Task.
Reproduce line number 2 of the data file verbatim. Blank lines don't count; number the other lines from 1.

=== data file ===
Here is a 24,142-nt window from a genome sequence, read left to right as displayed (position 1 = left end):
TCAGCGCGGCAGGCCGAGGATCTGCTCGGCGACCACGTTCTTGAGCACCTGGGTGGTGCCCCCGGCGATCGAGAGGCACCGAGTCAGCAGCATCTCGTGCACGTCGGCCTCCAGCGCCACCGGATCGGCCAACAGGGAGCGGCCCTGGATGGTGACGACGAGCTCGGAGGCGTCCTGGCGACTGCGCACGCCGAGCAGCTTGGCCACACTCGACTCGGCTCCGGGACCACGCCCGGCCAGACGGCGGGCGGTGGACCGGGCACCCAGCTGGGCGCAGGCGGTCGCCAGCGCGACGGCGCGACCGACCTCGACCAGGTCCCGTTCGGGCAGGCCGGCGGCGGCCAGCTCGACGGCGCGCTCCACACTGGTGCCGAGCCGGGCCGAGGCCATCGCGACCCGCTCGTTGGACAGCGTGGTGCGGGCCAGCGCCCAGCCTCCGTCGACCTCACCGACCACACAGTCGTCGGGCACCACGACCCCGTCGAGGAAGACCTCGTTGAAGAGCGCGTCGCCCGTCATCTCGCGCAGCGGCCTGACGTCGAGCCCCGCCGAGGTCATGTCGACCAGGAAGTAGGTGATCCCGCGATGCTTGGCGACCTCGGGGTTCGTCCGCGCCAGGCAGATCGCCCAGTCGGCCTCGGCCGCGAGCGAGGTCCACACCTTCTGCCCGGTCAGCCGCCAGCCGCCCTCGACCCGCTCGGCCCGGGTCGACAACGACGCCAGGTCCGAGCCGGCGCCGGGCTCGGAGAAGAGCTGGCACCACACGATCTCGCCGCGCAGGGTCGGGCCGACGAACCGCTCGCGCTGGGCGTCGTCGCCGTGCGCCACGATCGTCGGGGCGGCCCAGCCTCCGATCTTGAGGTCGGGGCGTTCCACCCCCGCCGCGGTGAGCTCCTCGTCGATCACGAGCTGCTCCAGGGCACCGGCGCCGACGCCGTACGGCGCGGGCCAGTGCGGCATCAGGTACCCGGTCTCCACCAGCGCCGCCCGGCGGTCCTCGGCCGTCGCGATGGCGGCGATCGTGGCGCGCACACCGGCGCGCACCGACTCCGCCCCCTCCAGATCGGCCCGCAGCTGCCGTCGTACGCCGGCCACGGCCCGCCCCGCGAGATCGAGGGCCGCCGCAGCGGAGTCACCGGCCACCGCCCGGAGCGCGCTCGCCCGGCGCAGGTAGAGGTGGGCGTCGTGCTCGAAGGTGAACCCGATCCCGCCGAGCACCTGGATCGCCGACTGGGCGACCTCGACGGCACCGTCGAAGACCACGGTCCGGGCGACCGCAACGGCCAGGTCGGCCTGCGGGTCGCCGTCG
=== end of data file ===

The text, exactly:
TCAGCGCGGCAGGCCGAGGATCTGCTCGGCGACCACGTTCTTGAGCACCTGGGTGGTGCCCCCGGCGATCGAGAGGCACCGAGTCAGCAGCATCTCGTGCACGTCGGCCTCCAGCGCCACCGGATCGGCCAACAGGGAGCGGCCCTGGATGGTGACGACGAGCTCGGAGGCGTCCTGGCGACTGCGCACGCCGAGCAGCTTGGCCACACTCGACTCGGCTCCGGGACCACGCCCGGCCAGACGGCGGGCGGTGGACCGGGCACCCAGCTGGGCGCAGGCGGTCGCCAGCGCGACGGCGCGACCGACCTCGACCAGGTCCCGTTCGGGCAGGCCGGCGGCGGCCAGCTCGACGGCGCGCTCCACACTGGTGCCGAGCCGGGCCGAGGCCATCGCGACCCGCTCGTTGGACAGCGTGGTGCGGGCCAGCGCCCAGCCTCCGTCGACCTCACCGACCACACAGTCGTCGGGCACCACGACCCCGTCGAGGAAGACCTCGTTGAAGAGCGCGTCGCCCGTCATCTCGCGCAGCGGCCTGACGTCGAGCCCCGCCGAGGTCATGTCGACCAGGAAGTAGGTGATCCCGCGATGCTTGGCGACCTCGGGGTTCGTCCGCGCCAGGCAGATCGCCCAGTCGGCCTCGGCCGCGAGCGAGGTCCACACCTTCTGCCCGGTCAGCCGCCAGCCGCCCTCGACCCGCTCGGCCCGGGTCGACAACGACGCCAGGTCCGAGCCGGCGCCGGGCTCGGAGAAGAGCTGGCACCACACGATCTCGCCGCGCAGGGTCGGGCCGACGAACCGCTCGCGCTGGGCGTCGTCGCCGTGCGCCACGATCGTCGGGGCGGCCCAGCCTCCGATCTTGAGGTCGGGGCGTTCCACCCCCGCCGCGGTGAGCTCCTCGTCGATCACGAGCTGCTCCAGGGCACCGGCGCCGACGCCGTACGGCGCGGGCCAGTGCGGCATCAGGTACCCGGTCTCCACCAGCGCCGCCCGGCGGTCCTCGGCCGTCGCGATGGCGGCGATCGTGGCGCGCACACCGGCGCGCACCGACTCCGCCCCCTCCAGATCGGCCCGCAGCTGCCGTCGTACGCCGGCCACGGCCCGCCCCGCGAGATCGAGGGCCGCCGCAGCGGAGTCACCGGCCACCGCCCGGAGCGCGCTCGCCCGGCGCAGGTAGAGGTGGGCGTCGTGCTCGAAGGTGAACCCGATCCCGCCGAGCACCTGGATCGCCGACTGGGCGACCTCGACGGCACCGTCGAAGACCACGGTCCGGGCGACCGCAACGGCCAGGTCGGCCTGCGGGTCGCCGTCG